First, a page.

Thursday, May 24, 2012

The Climb

Saint Bowie - The Royalty (mp3)

Outside looking in The LongBranch Saloon
in Knoxville, Tennessee
How many nights did the Beatles play to an audience so thin or inattentive that their notes bounced off the walls, numbers so sparse that their own shadows were added to the attendance totals?

David Bowie's first years as an aspiring musician were a mix between depressing and comical, the kind of performance art that begs mockery.

Jon Bon Jovi’s first-ever recorded singing gig? “R2-D2 We Wish You A Merry Christmas.”

The first chapters of music success are littered with stories of barely making it. A band grinds out one performance after another for a handful of listeners. They get back in their van, travel hours to the next locale, and do it again. Applause comes in smatterings, not waves. The questions gets mumbled or pondered internally: What the f*#k are we doing? Is this going to work out for us?

Most times, the answers to those haunting questions don’t include Disney endings. Many more music failures than successes begin with this chapter and usually end there as well.

Jesus Apodaca sat on a balcony overlooking Knoxville’s Cumberland Avenue. In four months, even with UT’s shitty football team, the road will be flooded with human bodies and cars. Tailgating season will be in full tilt, and orange will be everywhere. At the moment, however, the UTK campus is between spring semester and summer sessions. A dead zone. The streets are bare, dappled with puddles from an earlier rain, and too quiet.

Jesus is lead guitarist for The Royalty, a band whose album Lovers I gave high praise recently. They also got high praise (and a honkin’ big color picture) in The New York Times, the cherry on top of a growing pile of critical accolades for these up-and-comers. “One of the year's most unexpected and enjoyable rock records.”

They arrived in Knoxville around 7:30 p.m. via an 11-hour van ride from Philly. Two days ago they were in NYC. Norfolk was their next stop. And then back home to El Paso before driving out west for another stage of the tour.

Keyboardist Daniel Marin, lead singer
Nicole Boudreau, and guitarist Jesus Apodaca
For those with a GoogleMaps fetish, that five-day east coast jaunt adds up to over 3,200 miles. Some 50+ hours of driving. In five stops, they will be lucky to have notched one fan for every 20 miles they’ve journeyed.

We teacher-types get lots of sympathy, most of it deserved. Our profession is a “calling,” they say. The world is lucky to have us, because we’re willing to sacrifice personal glory and riches to educate and mentor the next generations, they say. But you know what? We’re salaried. So long as a teacher doesn’t do something expressly illegal or grossly immoral, we know there’s a regular paycheck coming in. It might not be a lot, but it’s a paycheck, and we can schedule our lives around it.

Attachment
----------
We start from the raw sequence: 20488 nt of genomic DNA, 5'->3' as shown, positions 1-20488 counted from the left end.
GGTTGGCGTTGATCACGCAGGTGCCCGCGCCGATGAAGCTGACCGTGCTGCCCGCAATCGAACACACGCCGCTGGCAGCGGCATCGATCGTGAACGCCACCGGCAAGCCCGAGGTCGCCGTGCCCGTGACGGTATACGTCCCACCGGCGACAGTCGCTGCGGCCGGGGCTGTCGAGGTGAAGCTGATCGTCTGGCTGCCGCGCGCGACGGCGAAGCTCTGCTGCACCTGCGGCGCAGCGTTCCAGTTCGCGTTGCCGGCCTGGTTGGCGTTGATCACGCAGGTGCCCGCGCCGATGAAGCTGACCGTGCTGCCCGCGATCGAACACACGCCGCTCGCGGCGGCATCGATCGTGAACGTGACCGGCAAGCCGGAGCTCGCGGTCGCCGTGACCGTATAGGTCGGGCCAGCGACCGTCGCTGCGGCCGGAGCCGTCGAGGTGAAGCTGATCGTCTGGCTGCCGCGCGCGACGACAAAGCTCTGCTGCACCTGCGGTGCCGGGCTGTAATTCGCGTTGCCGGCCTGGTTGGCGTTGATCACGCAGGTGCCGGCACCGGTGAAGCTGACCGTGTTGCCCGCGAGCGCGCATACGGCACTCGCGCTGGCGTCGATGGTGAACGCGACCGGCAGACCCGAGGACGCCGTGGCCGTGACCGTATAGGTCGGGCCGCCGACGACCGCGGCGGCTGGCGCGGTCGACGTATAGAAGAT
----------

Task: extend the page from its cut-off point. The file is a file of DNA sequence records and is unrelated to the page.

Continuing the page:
Most starting (starving) artists have no such luxury. They hit the road and hope for the best. Some nights might offer a guaranteed measly fee, others a rake of the gate and whatever schwag/merch they can shill. Top Ramen risks becoming a luxury.

Conservative types tend to claim that profit is the biggest motive, that without a financial incentive for greatness, greatness cannot be attained. This, dear reader, is bullshit. It’s dangerous, venomous bullshit that poisons the soul.

The greatness in us comes out because it wants to, because it needs to, because we can’t keep it in, like that alien in the doc’s chest. The Royalty might one day be millionaires, but that’s not what has them performing for a smattering of fans in the deadness of downtown Knoxville.

You don’t pick up a guitar to be a millionaire or a platinum-seller. You pick up a guitar because there’s something inside you, and you can’t help but think maybe this strange long-necked instrument might extract it.

Jesus Apodaca spoke of his love of Weezer. He spoke of his fear that “South By” (a.k.a. SXSW a.k.a. South By Southwest) has become something beyond its original intent and something more disillusioning and Disneyfied. He spoke of the band recording their first album at a studio in Juarez. And he spoke of what he most looks forward to.

“I’m just waiting for that first negative review from a legit source,” he said, although I’m probably paraphrasing just a bit. “When you’re out there enough that someone is willing to knock you down... that’s when we’ll know we’ve hit another level.”

Dance like no one's watching,
Sing like no one's listening,
Perform like it's not an option but a compulsion
One day the nation's second-largest paper is gushing for them; the next they're playing to crickets. Welcome to The Climb.

The Royalty puts on one helluva show even if just for a handful who know every song. The odds are against them filling arenas anytime soon, but that’s what they said about the Millennium Falcon successfully navigating an asteroid field, and we all know how that turned out.

If they can weather the tough, heartbreaking, confidence-shattering parts of this mostly thankless passion they must pursue, chasing their dreams in an old white van across the entire stretch of the U.S., they just might one day get that negative review.

No matter what happens, I know this: The Royalty would make Bowie proud.

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